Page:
This system establishes and maintains the integrity of title to estates and interests in land in New Zealand. This includes the cadastral survey and geodetic sub-systems.
The Property Rights System aims to provide New Zealanders certainty regarding their rights and responsibilities. This includes maintaining the Torrens system of land title in New Zealand.
Who is involved in the property rights system?
Real estate agents and lawyers enable legally-binding sale and purchase agreements, with lawyers also ensuring applications for title changes are lawful. Lawyers also play a key compliance role in managing the risk of incorrect or fraudulent property transactions.
The Real Estate Agents Authority and the New Zealand Law Society licenses and oversees the conduct of real estate agents and lawyers respectively.
Developers and territorial authorities also play a part in the system. For example, developers apply to subdivide (and potentially re-zone) land for the purpose of on-selling and/or building, and territorial authorities consent the subdivision and approve title plans.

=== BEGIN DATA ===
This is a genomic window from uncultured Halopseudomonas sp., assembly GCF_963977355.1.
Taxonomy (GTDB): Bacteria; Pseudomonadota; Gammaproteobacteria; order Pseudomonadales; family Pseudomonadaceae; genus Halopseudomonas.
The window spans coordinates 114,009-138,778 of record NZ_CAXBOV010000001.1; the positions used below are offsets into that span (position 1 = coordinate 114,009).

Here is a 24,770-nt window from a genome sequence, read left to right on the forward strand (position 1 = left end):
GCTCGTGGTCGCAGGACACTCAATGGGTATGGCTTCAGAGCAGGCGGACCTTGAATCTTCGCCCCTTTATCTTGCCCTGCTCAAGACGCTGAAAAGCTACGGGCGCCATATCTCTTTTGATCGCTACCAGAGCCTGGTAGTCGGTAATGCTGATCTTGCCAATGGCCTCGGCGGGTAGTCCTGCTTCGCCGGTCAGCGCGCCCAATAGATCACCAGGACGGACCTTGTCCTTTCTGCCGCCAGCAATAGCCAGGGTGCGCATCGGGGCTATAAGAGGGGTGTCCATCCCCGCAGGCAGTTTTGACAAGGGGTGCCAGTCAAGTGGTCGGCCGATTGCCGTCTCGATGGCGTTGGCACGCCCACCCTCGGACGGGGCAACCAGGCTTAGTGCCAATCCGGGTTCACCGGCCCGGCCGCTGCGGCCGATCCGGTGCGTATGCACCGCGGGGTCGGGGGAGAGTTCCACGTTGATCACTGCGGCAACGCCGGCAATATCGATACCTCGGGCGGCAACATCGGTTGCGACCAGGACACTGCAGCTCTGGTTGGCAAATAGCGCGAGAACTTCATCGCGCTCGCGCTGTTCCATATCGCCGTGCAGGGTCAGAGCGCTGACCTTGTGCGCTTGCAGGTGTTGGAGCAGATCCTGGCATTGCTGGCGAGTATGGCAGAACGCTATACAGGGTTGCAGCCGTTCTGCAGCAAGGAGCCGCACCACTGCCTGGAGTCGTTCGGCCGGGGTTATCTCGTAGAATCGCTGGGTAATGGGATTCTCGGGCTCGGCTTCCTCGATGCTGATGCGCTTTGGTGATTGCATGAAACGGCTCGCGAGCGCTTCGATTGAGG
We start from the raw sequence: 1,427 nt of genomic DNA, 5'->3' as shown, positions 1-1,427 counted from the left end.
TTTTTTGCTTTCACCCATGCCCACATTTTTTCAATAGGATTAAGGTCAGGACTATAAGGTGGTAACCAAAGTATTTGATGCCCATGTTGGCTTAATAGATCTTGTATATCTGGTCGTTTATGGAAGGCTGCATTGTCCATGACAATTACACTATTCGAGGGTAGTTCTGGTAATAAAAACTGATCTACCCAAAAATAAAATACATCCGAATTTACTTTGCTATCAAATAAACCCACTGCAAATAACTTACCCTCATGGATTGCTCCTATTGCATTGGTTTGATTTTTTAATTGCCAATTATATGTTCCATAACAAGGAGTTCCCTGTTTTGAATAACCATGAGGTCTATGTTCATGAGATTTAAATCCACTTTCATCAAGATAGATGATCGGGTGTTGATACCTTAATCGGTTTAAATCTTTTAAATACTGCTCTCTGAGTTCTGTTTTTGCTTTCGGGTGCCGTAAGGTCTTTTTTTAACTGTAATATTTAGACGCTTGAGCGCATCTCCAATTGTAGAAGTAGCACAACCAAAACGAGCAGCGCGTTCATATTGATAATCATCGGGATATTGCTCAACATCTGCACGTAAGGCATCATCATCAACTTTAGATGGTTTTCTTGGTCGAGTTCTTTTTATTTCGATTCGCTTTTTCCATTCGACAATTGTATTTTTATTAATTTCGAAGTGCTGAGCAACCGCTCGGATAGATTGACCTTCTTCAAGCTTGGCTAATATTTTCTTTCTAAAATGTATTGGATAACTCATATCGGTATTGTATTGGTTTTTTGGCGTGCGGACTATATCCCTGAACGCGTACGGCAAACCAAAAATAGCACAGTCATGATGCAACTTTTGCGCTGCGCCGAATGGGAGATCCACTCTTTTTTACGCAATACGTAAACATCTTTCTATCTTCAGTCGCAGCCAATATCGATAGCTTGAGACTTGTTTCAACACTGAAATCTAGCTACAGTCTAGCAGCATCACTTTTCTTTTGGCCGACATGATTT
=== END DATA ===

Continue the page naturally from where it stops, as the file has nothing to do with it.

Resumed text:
We play key roles in both system design and delivery.
The Registrar-General of Land is responsible for:
- an efficient and effective system for registering dealings in land
- managing the risk of fraud and improper dealings
- maintaining public confidence in the land titles system
- maintaining the integrity of the register and the right to claim compensation under the Land Transfer Act.
The Surveyor-General is responsible for:
- maintaining the accuracy of the cadastre through setting standards and undertaking audits
- maintaining the national geodetic and survey control systems.
People at LINZ are involved in delivering the system, such as processing applications to lodge survey data sets into Landonline; changing title ownership; and applications to lodge an interest on a title such as an easement or covenant etc.
This diagram illustrates the three phases that define a particular piece of land so that a state guaranteed title can be issued.